Successful treatment of hyponatremia with angiotensin-converting enzyme inhibitors in patients with congestive heart failure (Journal article)

Elisaf, M. S./ Theodorou, J./ Pappas, C./ Siamopoulos, K.

Hyponatremia commonly complicates the clinical course of patients with congestive heart failure (CHF) and seems to be an ominous prognostic factor. Angiotensin-converting enzyme (ACE) inhibitors improve the symptomatology of CHF patients. Moreover, it has been reported that these drugs can raise serum sodium in hyponatremic patients. The aim of this prospective work was to study the mechanisms involved in the correction of hyponatremia in 6 patients aged 52-69 years with CHF and hyponatremia (serum sodium 125-128 mmol/l) who were receiving digitalis and furosemide. In these patients, captopril was introduced in progressively increasing doses. The drug induced significant clinical improvement. Additionally, a statistically significant increase in serum sodium was observed which was correlated to a rise in the diluting ability of the kidney (increase in CeH2O). A slight increase in creatinine clearance was also found, which could have contributed to the improvement in hyponatremia. Therefore, we conclude that ACE inhibitors can improve hyponatremia in CHF patients by increasing the urinary diluting ability.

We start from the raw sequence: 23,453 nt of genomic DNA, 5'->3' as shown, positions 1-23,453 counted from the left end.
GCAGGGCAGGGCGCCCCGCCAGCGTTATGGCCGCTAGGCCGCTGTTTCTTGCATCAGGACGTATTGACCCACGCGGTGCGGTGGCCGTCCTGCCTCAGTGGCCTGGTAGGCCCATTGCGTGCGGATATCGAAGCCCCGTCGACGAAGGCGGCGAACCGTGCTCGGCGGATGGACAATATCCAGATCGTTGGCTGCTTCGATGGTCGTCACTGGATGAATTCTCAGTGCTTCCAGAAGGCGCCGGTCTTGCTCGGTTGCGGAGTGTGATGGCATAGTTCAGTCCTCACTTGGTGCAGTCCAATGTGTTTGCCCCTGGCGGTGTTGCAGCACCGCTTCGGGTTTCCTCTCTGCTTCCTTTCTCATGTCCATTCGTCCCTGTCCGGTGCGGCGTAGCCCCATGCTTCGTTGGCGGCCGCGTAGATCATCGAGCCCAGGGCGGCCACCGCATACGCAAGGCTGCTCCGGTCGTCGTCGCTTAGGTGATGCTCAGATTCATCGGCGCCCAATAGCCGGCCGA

Institution and School/Department of submitter: Πανεπιστήμιο Ιωαννίνων. Σχολή Επιστημών Υγείας. Τμήμα Ιατρικής
Keywords: Aged,Angiotensin-Converting Enzyme Inhibitors/adverse effects/*therapeutic use,Blood Pressure/drug effects/physiology,Captopril/adverse effects/*therapeutic use,Dose-Response Relationship, Drug,Drug Administration Schedule,Female,Heart Failure/*drug therapy/physiopathology,Heart Rate/drug effects/physiology,Humans,Hyponatremia/*drug therapy/physiopathology,Kidney Concentrating Ability/drug effects/physiology,Male,Middle Aged,Potassium/blood,Prognosis,Prospective Studies,Sodium/blood
ISSN: 0008-6312
Appears in Collections:Άρθρα σε επιστημονικά περιοδικά ( Ανοικτά)

Files in This Item:
There are no files associated with this item.

 Please use this identifier to cite or link to this item:
  This item is a favorite for 0 people.

Items in DSpace are protected by copyright, with all rights reserved, unless otherwise indicated.